An Audio-Book Review: There and Back Again


Forty Counting Down

and

Twenty-one Counting Up

By Harry Turtledove

Published by Audible Frontiers

Read by Victor Bevine

 

The Stories:

These two stories are a pair of connected novellas about a man who, at the age of forty, realizes he ruined his life and chance for love because his one-time marriage had failed. He realizes he was at fault and yearns to go back in time to make things right. To do so, he invents a way to travel back through time and talks his younger self into allowing him to replace him for a couple of months or so, during which he thinks he can cement their relationship with his lost love.

It’s not an entirely original idea in science fiction by any means, but showing the same story from two points of view does make it a little different. My main complaint is that Mister Turtledove did not really do anything original with it. The first story, slim as it is, stands well on its own, but the second does not. If you read Twenty-one Counting Up by itself, you are left wondering just what the older self has on his mind, whereas there is almost nothing to be learned about the younger self that cannot be seen clearly in Forty Counting Down. In fact, the only new information in Twenty-one is the details of how the character gets back together with his first love. However, as we know that from Forty, they do get back together and the details turn out to be amazingly mundane and predictable.

That the older self is going to fail at his intent is obvious from the start. His choice to go back to the point when there is nothing wrong is flawed, which might have been intentional on Mister Turtledove’s part. A basic rule of life: don’t fix what is not broken! If he wanted to repair the relationship he might have done better to go back to a few years later when his younger self is actually married to the woman and just starting to have problems. I think his attempt still would have failed, but it would have been less obvious from the outset.

A point that is hard to accept is that the main character, Justin Kloster, at forty still looks like his twenty-one year old self so identically that even the woman he is having sex with can’t see any differences, save for his performance in bed which she takes in stride, enjoying the ride. Turtledove makes a point that Justin is still getting carded in bars at forty and I suppose that in order to accept the story this man is one of those rare few who don’t look even close to their true age. It’s not impossible, just unusual.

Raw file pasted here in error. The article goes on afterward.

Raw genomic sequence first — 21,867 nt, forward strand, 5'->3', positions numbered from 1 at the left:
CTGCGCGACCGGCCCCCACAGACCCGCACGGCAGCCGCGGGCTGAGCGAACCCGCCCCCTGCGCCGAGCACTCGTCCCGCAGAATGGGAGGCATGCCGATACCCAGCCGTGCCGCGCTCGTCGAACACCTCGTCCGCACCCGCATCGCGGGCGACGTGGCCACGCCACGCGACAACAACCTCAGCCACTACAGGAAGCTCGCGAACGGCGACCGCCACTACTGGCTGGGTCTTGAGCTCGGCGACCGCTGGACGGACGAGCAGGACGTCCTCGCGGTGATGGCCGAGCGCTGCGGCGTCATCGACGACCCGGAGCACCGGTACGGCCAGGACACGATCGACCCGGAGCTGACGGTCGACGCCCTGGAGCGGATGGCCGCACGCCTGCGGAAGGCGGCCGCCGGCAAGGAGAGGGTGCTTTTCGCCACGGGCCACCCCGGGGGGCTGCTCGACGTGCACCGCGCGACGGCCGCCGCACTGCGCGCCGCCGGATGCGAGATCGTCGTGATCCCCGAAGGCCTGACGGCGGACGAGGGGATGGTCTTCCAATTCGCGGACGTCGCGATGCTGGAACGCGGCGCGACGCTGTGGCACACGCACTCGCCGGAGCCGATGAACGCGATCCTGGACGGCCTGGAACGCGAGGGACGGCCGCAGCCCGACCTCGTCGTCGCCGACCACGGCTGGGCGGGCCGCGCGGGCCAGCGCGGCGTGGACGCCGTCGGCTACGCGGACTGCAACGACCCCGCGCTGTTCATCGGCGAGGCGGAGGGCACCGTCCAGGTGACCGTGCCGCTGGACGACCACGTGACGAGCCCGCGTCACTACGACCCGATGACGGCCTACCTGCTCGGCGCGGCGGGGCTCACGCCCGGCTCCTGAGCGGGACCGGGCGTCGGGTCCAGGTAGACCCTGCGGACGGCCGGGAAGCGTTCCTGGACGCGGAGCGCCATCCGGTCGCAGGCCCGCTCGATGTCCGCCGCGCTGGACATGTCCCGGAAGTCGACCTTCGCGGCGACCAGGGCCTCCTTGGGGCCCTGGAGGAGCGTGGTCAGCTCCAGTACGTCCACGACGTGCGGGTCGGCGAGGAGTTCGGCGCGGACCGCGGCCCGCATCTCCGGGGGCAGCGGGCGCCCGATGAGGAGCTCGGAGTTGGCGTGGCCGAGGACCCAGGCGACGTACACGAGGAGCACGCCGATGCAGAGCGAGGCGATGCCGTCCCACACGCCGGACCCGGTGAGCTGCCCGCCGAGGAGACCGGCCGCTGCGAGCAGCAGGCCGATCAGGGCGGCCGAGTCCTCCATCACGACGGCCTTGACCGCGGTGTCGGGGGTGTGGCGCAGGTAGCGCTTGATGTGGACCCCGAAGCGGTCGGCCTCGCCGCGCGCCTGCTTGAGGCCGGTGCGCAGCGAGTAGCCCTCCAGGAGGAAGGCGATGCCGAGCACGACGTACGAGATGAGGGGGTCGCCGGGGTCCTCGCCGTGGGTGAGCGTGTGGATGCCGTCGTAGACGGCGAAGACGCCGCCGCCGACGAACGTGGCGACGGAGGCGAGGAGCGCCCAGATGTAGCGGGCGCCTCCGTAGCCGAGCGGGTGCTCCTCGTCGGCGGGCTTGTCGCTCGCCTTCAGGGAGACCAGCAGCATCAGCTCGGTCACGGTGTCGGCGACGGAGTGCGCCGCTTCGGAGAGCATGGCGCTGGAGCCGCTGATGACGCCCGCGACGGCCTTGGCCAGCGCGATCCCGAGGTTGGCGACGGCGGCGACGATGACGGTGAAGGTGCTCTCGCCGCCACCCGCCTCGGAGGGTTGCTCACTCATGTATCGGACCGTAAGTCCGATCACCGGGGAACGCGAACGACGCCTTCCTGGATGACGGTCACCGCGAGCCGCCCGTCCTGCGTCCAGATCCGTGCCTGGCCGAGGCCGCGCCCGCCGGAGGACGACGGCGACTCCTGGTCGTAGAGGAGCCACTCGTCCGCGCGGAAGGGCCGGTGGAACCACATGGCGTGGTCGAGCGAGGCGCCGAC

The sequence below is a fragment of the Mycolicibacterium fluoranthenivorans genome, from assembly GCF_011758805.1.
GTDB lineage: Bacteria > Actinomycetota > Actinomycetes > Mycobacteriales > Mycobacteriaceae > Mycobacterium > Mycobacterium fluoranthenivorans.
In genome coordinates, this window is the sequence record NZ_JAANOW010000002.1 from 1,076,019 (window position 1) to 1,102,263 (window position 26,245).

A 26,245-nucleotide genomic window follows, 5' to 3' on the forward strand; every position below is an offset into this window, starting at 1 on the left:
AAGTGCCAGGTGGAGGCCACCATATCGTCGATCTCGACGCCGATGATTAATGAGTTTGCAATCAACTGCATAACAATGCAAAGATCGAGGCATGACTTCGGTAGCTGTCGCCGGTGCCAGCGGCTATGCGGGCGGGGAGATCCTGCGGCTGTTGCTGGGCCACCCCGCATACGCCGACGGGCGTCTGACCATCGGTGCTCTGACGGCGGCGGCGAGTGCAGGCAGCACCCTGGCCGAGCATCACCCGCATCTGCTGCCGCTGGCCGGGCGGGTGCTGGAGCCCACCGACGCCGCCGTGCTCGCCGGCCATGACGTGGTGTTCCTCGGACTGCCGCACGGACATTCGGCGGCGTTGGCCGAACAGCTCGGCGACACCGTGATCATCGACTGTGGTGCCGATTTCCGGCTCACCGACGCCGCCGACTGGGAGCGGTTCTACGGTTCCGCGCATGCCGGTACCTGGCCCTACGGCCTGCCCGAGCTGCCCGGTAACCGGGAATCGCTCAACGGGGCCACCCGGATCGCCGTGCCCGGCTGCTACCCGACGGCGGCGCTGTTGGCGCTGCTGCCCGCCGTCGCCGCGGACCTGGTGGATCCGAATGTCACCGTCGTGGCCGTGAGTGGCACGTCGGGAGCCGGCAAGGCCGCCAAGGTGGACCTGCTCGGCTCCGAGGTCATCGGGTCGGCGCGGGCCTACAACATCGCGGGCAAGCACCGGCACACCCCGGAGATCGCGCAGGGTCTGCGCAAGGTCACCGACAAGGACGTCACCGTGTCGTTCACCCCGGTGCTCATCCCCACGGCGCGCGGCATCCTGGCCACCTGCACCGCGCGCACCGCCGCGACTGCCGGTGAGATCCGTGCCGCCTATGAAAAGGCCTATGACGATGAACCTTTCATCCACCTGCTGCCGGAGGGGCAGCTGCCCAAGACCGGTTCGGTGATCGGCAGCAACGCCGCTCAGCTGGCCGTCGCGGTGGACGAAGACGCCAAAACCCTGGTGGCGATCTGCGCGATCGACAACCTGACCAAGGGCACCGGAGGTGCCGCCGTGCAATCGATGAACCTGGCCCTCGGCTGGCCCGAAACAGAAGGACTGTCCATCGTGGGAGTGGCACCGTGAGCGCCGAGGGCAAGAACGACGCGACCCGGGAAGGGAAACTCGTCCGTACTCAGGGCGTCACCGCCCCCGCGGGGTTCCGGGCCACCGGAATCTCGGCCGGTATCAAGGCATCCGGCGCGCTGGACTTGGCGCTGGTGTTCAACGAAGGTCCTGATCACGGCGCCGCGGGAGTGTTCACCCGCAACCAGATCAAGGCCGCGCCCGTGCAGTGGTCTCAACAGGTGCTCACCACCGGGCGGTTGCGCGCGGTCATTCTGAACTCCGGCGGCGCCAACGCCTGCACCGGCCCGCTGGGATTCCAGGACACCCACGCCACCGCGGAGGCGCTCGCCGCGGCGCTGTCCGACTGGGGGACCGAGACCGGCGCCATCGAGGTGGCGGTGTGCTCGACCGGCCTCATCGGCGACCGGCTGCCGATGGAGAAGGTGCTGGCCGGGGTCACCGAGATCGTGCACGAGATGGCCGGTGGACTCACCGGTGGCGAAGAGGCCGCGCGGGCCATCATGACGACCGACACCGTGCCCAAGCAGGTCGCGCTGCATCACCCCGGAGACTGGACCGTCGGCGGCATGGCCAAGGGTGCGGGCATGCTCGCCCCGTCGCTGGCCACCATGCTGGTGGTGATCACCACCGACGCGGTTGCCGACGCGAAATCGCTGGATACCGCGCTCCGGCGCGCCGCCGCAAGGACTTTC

Together, the two stories come off like a Creative Writing class assignment: write the same story twice, but from opposing points of view. It’s an interesting concept and one worth exploring more often, but if that was the objective, too much was given away in Forty to make Twenty-one an interesting story. However, while I did not hate the story, I was a little disappointed. I just expected more from this author. If you are going to tell the same story from two different points of view, I really think those viewpoints should be different, but in this case both versions of Justin not only knew what the other was thinking and how they felt, they used the same words to express it. There just was not enough different between Justin at twenty-one and at forty unless you count learning to cook.

Well, maybe I’ll try something like this someday too, at which point maybe I’ll realize that Harry Turtledove not only did it better but that my criticism is out of place… Maybe.

 

The Audiobook:

Victor Bevine, in this recording, actually sounds like a forty-year old who still looks like a man in his twenties, so I think his talents match the story well. There was something about the way he read that at first I did not like, but I couldn’t figure out what it was and I soon became accustomed to it. It’s possible it was just too different from the voice of the previous reader I had been listening to. In a case like that it is not fair to compare.

In any case, he read in a calm and considered pace, neither lagging nor rushing through the stories. He used just enough emotion to imply how the characters felt, though in reality I think some were shrieking from time to time. Also he used no funny voices so I was not jarred by the performance.

So, we have an interesting concept of a story that, while a good idea, could probably been developed a little more and it was read well.

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This entry was posted in Audio Books, Books, Harry Turtledove, Reviews, Science Fiction, SF. Bookmark the permalink.

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